woensdag 14 maart 2012

Surgeons On The Fly.

The idea is that, for long-term space missions, astronauts will have to be able to become their own doctors.
Augmented Reality Helps Astronauts Become Surgeons On The Fly.
Astronauts, especially as they venture deeper into space, will need to be autonomous experts in everything.

CAMDASS (Computer Assisted Medical Diagnosis and Surgery System) is a prototype by the European Space Agency, and it’s the first step in creating a tool that could make any layperson into a medical professional. The system tracks a patient’s body through IR (much like a Kinect works) Meanwhile, the user wears a stereo head-mounted display, and augmented reality software overlays specific instructions onto the patient.

Right now, CAMDASS is designed to work with ultrasound machines, which, if handled properly, can be a useful, noninvasive diagnostic tool for astronauts on the ISS. But it could do more. “A conceptual simulator to extend CAMDASS towards training and surgical procedures (on a dummy) has been designed in the frame of the project,” ESA engineer Arnaud Runge tells Co.Design. Though he’s quick to point out the limitations of augmented reality tech in the face of flat-out experience. “10 years are usually required to become a surgeon apprentice and several more years to gather additional experience. CAMDASS could definitively be a very good surgical assistant but could not change on the spot a layman into a skilled surgeon.”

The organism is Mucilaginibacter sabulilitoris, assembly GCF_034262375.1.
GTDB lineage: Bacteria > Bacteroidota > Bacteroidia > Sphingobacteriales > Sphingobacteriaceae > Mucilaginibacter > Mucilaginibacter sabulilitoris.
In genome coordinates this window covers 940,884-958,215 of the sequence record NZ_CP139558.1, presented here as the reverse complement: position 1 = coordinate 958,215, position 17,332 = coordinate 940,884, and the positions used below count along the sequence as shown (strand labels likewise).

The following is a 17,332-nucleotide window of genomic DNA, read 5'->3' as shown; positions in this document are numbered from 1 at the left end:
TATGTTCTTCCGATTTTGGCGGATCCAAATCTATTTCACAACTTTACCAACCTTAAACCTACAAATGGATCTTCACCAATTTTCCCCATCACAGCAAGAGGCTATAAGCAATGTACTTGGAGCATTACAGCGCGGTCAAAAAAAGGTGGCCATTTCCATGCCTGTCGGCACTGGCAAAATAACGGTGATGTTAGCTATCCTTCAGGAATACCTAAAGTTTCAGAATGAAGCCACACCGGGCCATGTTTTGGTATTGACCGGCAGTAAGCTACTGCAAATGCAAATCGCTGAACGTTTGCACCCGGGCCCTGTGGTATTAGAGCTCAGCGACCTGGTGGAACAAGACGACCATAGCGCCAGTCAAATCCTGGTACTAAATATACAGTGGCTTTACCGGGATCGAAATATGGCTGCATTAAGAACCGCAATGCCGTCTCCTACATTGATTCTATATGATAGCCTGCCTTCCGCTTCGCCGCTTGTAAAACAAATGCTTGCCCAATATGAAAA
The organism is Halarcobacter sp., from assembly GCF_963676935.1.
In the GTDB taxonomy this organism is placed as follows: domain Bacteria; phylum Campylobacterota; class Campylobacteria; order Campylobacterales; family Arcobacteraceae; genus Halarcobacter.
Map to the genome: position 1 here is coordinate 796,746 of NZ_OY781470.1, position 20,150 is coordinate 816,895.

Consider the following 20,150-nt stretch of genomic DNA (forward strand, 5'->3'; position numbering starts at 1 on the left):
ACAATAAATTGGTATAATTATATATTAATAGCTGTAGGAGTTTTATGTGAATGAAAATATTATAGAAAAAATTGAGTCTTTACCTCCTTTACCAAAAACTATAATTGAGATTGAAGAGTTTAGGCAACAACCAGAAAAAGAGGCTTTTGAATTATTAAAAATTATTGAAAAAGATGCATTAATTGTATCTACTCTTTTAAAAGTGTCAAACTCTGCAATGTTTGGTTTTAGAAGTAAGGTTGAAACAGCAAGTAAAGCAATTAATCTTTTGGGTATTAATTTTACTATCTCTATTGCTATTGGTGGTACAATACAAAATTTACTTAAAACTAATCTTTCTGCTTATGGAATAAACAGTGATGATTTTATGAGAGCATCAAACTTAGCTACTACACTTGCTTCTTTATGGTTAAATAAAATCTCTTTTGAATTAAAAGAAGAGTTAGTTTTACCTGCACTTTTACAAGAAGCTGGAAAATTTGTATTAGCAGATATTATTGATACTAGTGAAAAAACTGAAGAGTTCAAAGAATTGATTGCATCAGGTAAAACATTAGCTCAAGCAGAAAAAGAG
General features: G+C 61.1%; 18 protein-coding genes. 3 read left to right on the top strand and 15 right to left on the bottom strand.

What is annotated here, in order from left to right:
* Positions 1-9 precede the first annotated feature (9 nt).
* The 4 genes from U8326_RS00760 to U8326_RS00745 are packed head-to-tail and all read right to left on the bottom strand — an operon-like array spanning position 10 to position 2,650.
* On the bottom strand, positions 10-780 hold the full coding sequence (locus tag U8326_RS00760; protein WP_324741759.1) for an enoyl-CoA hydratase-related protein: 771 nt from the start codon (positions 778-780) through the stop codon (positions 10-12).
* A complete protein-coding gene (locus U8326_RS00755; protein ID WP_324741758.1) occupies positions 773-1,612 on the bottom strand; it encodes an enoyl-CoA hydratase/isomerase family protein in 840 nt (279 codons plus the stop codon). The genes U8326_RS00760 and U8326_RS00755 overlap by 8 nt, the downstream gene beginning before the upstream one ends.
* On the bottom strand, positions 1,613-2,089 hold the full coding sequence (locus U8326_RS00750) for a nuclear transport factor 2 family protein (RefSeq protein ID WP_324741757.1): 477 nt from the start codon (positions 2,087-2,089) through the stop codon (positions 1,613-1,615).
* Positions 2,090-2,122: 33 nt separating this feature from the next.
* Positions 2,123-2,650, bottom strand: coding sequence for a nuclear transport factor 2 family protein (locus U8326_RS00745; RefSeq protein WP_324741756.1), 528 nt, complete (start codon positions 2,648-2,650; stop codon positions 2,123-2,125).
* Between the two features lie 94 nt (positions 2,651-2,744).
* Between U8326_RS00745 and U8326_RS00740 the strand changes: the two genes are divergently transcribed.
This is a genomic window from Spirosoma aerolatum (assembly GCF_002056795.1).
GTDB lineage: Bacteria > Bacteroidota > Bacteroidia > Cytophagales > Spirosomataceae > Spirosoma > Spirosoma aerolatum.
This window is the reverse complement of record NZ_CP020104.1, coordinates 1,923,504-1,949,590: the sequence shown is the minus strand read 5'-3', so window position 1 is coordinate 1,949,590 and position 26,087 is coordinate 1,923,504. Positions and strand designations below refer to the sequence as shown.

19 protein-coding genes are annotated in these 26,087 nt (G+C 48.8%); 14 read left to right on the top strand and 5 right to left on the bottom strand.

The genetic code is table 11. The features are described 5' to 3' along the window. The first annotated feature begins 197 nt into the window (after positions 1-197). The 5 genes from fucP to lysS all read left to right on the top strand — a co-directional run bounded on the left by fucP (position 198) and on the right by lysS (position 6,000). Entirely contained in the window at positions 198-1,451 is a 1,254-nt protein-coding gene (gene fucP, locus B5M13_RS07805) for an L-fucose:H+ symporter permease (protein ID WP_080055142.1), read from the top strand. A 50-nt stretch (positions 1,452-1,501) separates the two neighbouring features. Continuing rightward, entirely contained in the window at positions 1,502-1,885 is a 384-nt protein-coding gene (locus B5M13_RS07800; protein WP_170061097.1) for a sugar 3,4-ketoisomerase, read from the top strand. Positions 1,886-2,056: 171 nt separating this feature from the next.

However, Runge does believe that CAMDASS would be well-suited for more superficial surgeries, like biopsies. And rather than use only in space, it could be very useful if commercialized for telemedicine in remote areas of the earth like Antarctica and the “medical deserts” we find in areas like developing countries.

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